Previous studies hinted that all the tested Candida species were susceptible to the essential oils of chaste tree berry, but most importantly, this activity was concentration-dependent.3 This is why we only recommend a product that has been standardized to a high 0.6% percentage. Results of this particular study indicated that the oils of plant origin exhibited a noticeable antifungal activity against the selected fungi, were inexpensive and had minimal if any side effects, and represented natural alternative therapies for candidiasis.

Candida albicans is a natural commensal living in the vagina, usually without causing any symptomatic episodes. This fungus is also present in the normal flora of the healthy mouth and digestive system. C. albicans accounts for 85–90% of vaginal yeast disorders, followed by C. tropicalis and C. glabrata. These fungi, which are also called opportunistic fungi, are the most common causes of symptoms, especially in patients with immunodeficiency.

Chaste tree berry also helps to balance estrogen and progesterone ratios, especially for women before periods and at perimenopause, when drops in estrogen or progesterone can increase the risk of yeast overgrowth. In our clinic, our patients have achieved excellent results taking a chaste tree berry extract that is rich in the potent active constituent aucubin and combined with whole chaste tree berry.

Recommendation: Chaste tree berry extract capsules of 400-500mg per dose, with aucubin standardized to a high 0.6% percentage, also including 50-75mg of whole chaste tree berry. Like most herbs, it is best absorbed between meals. Take one to three times daily, or as directed by your healthcare provider.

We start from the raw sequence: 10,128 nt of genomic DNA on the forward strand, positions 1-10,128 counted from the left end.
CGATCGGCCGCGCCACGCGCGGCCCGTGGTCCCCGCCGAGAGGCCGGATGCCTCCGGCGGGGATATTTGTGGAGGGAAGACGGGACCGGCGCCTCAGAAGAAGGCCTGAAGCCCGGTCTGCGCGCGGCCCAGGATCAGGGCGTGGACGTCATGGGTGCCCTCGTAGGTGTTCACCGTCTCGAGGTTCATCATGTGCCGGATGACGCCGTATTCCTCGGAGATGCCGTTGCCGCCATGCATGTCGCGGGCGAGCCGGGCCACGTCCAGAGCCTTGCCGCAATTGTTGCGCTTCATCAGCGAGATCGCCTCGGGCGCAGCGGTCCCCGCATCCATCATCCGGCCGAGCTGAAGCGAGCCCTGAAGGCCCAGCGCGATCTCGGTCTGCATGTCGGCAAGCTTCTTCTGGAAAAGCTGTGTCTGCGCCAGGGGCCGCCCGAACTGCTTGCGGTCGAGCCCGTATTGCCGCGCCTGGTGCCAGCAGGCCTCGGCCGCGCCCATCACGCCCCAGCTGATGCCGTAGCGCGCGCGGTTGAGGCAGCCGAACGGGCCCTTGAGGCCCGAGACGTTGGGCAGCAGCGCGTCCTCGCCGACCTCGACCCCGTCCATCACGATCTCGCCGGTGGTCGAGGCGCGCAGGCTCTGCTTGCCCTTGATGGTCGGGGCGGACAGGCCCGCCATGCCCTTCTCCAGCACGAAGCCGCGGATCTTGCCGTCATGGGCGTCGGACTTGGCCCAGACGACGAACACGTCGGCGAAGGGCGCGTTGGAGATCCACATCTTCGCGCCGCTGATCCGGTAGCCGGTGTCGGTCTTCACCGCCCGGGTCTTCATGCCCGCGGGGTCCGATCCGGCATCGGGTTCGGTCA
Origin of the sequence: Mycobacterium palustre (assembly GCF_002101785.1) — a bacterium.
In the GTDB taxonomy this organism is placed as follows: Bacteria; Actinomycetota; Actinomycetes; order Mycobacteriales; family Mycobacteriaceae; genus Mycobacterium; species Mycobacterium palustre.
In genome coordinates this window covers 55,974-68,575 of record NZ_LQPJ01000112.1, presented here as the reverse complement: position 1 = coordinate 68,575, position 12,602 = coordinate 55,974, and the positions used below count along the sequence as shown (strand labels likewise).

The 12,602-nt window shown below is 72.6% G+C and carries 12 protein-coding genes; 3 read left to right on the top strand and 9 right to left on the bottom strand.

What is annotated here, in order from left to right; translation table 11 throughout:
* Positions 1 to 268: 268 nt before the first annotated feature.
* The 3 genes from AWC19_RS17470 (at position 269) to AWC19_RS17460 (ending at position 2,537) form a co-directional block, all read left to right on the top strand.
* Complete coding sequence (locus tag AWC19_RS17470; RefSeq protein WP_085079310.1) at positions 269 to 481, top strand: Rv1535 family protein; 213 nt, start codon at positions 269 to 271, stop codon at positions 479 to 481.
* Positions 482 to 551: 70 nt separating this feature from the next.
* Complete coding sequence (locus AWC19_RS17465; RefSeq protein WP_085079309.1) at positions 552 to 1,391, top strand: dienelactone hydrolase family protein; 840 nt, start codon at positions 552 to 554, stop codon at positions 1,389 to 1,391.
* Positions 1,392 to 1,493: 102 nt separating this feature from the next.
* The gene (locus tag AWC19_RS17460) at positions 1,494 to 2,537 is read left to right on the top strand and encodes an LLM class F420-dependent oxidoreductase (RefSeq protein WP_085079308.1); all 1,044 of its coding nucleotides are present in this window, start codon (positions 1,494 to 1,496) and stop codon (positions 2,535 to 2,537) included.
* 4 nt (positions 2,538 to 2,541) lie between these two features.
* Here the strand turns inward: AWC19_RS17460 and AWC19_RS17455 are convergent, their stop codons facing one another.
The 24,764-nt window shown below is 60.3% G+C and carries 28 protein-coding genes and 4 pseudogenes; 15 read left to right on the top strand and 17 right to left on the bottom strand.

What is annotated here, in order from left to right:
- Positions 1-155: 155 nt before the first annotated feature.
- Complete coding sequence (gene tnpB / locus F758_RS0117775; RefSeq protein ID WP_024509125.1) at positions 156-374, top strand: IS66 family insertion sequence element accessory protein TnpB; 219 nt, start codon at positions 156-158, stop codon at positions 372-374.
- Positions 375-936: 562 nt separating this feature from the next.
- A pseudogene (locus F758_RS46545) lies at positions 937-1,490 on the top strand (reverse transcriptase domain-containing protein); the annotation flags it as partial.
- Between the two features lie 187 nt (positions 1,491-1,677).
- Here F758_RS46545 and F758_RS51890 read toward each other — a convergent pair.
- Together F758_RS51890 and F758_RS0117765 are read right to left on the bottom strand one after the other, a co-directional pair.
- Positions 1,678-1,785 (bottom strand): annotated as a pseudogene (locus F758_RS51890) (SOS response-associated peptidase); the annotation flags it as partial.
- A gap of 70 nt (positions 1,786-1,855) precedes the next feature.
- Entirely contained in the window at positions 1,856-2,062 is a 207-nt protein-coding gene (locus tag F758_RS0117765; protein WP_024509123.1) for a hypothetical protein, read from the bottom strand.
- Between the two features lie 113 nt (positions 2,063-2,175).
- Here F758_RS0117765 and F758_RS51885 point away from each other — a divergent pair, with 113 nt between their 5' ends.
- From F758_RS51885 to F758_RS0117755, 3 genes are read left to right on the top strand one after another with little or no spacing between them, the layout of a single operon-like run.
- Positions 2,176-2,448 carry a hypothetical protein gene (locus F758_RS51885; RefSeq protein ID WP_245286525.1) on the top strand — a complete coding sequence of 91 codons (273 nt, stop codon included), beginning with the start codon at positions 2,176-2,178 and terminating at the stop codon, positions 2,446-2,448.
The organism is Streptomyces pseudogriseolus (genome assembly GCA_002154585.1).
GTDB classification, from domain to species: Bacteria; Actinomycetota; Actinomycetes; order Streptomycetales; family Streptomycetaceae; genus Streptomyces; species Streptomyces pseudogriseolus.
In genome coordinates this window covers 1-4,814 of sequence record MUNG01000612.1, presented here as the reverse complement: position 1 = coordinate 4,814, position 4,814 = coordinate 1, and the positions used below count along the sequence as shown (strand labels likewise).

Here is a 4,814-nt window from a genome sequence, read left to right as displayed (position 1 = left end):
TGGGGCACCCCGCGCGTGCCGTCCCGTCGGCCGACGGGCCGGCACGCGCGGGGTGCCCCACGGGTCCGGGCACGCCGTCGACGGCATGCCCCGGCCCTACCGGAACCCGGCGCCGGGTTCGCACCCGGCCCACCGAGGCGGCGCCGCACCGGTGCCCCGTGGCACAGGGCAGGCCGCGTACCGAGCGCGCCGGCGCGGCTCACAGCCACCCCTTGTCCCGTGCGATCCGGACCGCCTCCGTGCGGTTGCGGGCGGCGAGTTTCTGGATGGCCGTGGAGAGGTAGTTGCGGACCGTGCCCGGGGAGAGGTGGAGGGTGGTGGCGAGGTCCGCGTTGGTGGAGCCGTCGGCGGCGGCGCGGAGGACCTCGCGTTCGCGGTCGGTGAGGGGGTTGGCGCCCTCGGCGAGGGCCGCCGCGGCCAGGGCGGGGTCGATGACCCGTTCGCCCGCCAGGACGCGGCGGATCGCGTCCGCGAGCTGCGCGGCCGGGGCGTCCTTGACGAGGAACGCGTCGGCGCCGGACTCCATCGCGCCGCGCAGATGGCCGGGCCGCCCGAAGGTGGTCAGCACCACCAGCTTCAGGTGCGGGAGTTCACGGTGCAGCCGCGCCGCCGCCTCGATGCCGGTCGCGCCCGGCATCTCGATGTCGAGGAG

References

  1. Keikha N, Shafaghat M, Mousavia SM, Moudi M, Keshavarzi F. Antifungal effects of ethanolic and aqueous extracts of Vitex agnus-castus against vaginal isolates of Candida albicans. Current Medical Mycology. 2018;4(1):1-5. doi:10.18502/cmm.4.1.26.
  2. Hamid AA, Usman LA, Adebayo SA, Zubair MF, Elaigwu S. Chemical constituents of leaf essential oil of north-central Nigerian grown Vitex agnus-castus. Adv Environ Biol. 2010;4(2):250–53.
  3. Asdadi, A., et al. “Study on chemical analysis, antioxidant and in vitro antifungal activities of essential oil from wild Vitex agnus-castus L. seeds growing in area of Argan Tree of Morocco against clinical strains of Candida responsible for nosocomial infections.” Journal de mycologie medicale 25.4 (2015): e118-e127.
  4. Falahati M, Nozari S, Makhdoomi A. Effects of several common antifungal drugs (clotrimazole, miconazole, fluconazole) alone and in combination with amphotericin B on Candida species Isolated from chronic candidal vulvovaginitis. J Fasa Univ Med Sci. 2014;4(3):327–34.
  5. Rekha S, Sharanappa R. Anti-candida acivity of medicinal plants: a review. Int J Pharm Pharm Sci. 2013;5(4):9–16.
  6. Afarin H, Dakhili M, Zolfaghari MR. Comparison of antimicrobioal effect of essential oil of Vitex agnus-castus with common antibiotics invitro. Qom Univ Med Sci J. 2015;9(3):12–9.
  7. Stojković, Dejan, et al. “Chemical composition and antimicrobial activity of Vitex agnus-castus L. fruits and leaves essential oils.” Food Chemistry 128.4 (2011): 1017-1022.